Where can you work as a Mechanical Engineer in Japan?
Mitsubishi Heavy Industries
Mitsubishi Heavy Industries (三菱重工業株式会社) is one of the Mitsubishi Group’s core companies. It is active in a wide variety of fields, including aerospace, automotive, environment, infrastructure, industrial machinery, and shipbuilding.
Industry: Heavy Equipment
Products: Aerospace components, machine tools, hydraulic equipment, engines, etc.
Nissan Motor Corporation
Nissan Motor Corporation (日産自動車株式会社) is a multinational automobile manufacturer with factories in over 15 countries. The company currently is the world’s largest manufacturer of electric vehicles.
Products: Automobiles, forklifts, trucks
Konica Minolta (コニカミノルタ株式会社) is the result of a merger between Konica and Minolta in 2006. Since leaving the camera industry in 2007, the company now focuses on its production of printing and digital imaging technology.
Products: Copy machines, laser printers, measuring instruments, optical lenses
Hitachi Ltd. (株式会社日立製作所) is a diversified conglomerate active in a wide variety of areas, similar to Mitsubishi (Hitachi and Mitsubishi Heavy Industries have some ties in the thermal power generation business).
Industry: Electronics, Industrial machinery, Automotive
Products: Industrial motors, pumps and generators, engine components, elevators and escalators, etc.
Honda Motor Company, Ltd.
Honda Motor Company, Ltd. (本田技研工業株式会社) is mainly known for its automobiles and motorbikes. However, as a multinational conglomerate firm, it is also active in other areas such as robotics and power equipment.
Industry: Automotive, power tools, robotics
Products: Automobiles, motorcycles, lawnmowers, high-pressure cleaners, etc.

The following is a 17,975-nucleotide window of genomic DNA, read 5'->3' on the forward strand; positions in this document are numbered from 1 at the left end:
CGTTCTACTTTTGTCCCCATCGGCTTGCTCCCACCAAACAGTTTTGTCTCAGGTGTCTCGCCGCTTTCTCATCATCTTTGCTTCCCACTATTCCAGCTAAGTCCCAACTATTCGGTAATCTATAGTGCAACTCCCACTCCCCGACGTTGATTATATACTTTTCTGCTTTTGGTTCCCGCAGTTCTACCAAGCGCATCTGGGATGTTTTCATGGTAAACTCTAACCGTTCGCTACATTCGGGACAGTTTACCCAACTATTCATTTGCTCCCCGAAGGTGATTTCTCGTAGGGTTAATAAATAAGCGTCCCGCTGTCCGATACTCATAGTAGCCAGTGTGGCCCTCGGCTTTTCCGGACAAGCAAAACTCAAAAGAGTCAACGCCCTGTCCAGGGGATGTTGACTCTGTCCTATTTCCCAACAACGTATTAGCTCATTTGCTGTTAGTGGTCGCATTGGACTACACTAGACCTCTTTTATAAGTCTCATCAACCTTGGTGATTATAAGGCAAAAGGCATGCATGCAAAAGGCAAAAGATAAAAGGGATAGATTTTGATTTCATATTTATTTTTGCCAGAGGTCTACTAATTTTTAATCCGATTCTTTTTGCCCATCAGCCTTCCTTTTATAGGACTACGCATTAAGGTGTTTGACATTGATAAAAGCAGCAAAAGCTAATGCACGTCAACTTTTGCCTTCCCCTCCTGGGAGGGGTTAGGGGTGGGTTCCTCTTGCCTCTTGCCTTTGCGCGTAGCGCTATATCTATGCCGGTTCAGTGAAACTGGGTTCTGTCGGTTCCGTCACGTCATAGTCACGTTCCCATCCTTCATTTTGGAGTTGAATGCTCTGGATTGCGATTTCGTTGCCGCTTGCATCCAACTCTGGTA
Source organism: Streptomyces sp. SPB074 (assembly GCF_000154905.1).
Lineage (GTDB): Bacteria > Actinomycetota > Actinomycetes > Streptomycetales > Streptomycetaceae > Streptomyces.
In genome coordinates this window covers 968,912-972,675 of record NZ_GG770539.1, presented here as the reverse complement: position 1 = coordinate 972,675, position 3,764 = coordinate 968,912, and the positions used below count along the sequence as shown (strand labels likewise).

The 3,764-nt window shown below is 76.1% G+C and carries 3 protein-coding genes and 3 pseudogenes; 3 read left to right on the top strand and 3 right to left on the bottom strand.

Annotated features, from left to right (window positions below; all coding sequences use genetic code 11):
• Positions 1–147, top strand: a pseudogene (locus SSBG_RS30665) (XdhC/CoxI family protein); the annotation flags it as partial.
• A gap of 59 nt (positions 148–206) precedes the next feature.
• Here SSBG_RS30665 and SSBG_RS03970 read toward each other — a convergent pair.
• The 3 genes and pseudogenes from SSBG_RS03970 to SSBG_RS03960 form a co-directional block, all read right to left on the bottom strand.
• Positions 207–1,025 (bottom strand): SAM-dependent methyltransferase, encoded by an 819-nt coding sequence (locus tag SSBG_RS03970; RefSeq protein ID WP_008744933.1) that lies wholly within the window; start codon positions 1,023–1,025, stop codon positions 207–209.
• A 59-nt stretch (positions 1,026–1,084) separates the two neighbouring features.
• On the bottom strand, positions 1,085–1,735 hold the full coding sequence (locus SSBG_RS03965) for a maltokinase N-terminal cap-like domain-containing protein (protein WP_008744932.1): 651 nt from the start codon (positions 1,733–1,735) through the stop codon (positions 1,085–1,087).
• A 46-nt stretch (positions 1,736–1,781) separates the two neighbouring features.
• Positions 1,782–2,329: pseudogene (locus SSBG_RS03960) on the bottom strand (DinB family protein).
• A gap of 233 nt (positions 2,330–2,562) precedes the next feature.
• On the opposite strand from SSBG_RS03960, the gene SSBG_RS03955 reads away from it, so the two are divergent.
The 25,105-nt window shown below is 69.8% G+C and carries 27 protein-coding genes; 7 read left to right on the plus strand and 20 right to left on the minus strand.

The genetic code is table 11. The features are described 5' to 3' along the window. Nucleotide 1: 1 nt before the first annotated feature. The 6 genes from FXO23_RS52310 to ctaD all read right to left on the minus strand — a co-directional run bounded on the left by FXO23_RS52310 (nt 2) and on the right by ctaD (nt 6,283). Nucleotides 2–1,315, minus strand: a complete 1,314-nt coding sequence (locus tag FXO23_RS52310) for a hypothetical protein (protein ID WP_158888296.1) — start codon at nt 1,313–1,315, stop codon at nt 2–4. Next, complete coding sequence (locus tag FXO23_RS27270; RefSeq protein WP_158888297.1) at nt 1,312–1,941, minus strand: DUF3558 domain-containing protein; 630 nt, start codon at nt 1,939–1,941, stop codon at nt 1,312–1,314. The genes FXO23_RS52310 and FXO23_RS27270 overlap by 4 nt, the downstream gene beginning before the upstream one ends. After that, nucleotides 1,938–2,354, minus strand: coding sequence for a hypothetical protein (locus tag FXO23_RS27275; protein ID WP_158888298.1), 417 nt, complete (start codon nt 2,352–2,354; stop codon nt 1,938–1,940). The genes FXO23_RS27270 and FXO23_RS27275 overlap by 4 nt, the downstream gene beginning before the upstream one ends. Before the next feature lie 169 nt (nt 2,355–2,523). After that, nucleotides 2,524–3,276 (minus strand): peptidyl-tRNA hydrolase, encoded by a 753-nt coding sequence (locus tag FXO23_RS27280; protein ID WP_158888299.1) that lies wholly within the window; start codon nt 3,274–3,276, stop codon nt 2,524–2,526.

Not as well-known as Mitsubishi, IHI Corporation (株式会社IHI) is active in a similarly wide area of sectors: Energy and environment (boilers, power plants), infrastructure (bridges, offshore structures), industrial systems (turbochargers, machinery for ships) and aircraft equipment.
Industry: Heavy Equipment
Products: Compressors, aircraft engines, gas turbines, ships
Komatsu Limited (株式会社小松製作所) is best known for its excavators, which can be seen at construction sites around the world. In the area of construction equipment, it is second only to the American Caterpillar.
Industry: Heavy Equipment
Products: Construction and mining equipment, foresting and tunneling machines
Want to work in Japan?
If you have an engineering background and are interested in studying in Japan, check out Diversity HR, an IT job placement service from Zenken Corporation. It’s a matching service for applicants of all language levels (no high-level Japanese needed!) that sends you job updates based on your skills and requirements. To jump in directly and create your profile, click the button below. We also have a guide on the service that teaches you a bit more about how to use it. (※EU residents are currently not able to register.)